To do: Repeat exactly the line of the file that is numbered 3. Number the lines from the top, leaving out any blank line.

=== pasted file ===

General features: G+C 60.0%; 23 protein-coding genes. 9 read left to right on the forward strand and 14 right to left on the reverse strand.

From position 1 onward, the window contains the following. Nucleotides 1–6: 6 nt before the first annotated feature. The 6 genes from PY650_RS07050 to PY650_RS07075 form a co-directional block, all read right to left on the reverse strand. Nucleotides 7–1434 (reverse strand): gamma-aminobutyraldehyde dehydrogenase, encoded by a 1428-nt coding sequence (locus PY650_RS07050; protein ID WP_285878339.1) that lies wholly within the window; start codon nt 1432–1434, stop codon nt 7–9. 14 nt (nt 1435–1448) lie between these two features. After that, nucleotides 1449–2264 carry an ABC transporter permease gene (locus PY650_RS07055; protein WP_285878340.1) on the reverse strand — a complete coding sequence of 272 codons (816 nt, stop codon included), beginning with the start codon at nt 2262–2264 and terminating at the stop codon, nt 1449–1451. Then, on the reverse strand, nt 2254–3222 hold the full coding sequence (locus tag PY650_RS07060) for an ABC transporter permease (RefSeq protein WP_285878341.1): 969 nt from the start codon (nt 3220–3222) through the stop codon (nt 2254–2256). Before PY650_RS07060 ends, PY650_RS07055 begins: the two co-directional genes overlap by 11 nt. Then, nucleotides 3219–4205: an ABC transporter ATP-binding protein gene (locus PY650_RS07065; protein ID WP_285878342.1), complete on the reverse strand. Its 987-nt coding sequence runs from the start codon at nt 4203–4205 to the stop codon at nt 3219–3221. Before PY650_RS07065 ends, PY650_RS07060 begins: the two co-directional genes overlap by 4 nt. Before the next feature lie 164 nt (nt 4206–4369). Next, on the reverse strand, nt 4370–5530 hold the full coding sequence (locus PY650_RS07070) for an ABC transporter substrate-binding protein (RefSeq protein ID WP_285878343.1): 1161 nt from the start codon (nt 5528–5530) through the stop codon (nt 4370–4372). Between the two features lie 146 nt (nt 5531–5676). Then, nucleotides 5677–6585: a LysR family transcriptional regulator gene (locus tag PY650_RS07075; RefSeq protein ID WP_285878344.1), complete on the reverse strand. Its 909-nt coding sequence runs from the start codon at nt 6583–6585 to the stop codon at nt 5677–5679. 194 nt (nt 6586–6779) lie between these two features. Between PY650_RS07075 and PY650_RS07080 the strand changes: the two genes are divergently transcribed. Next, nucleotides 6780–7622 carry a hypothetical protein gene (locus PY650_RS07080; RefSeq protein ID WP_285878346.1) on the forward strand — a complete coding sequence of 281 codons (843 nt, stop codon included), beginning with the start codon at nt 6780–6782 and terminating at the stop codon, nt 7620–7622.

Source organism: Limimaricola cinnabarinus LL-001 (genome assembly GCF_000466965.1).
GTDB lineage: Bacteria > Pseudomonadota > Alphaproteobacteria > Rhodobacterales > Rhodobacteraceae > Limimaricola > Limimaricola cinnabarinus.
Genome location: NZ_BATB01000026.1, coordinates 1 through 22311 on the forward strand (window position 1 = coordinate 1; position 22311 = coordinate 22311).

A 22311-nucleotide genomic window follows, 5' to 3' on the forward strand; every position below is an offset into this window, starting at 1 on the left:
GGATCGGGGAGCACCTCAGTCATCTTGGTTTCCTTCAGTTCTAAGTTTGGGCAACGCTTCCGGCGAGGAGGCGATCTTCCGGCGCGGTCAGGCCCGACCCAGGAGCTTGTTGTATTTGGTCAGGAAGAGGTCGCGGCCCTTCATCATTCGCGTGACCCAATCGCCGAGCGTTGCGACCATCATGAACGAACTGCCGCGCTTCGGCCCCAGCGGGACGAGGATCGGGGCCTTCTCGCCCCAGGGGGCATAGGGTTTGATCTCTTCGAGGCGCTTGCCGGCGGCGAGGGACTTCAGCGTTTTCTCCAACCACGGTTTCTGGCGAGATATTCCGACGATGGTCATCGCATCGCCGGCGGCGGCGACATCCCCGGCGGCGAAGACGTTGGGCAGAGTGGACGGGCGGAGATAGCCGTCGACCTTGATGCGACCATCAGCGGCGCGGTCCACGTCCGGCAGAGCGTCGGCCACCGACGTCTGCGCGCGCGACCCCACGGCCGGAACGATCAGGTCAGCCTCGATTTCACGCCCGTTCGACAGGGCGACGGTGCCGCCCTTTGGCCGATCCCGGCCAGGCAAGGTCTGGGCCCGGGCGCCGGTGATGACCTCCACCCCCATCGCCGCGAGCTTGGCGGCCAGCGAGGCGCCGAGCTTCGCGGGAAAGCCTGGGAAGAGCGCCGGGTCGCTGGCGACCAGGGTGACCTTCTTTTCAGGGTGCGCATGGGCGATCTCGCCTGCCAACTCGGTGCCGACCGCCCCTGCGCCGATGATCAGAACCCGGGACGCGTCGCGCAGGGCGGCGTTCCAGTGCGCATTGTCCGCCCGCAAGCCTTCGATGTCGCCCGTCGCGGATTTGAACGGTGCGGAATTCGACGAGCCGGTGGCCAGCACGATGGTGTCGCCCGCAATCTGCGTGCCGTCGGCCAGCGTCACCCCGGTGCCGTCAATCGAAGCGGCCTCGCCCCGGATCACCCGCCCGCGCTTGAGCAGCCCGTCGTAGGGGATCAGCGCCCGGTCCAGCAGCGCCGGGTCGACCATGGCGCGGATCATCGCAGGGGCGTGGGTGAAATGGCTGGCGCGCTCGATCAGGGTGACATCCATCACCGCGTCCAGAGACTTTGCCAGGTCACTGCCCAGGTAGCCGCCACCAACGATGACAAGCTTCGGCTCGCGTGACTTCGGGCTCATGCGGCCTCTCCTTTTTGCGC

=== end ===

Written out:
Source organism: Limimaricola cinnabarinus LL-001 (genome assembly GCF_000466965.1).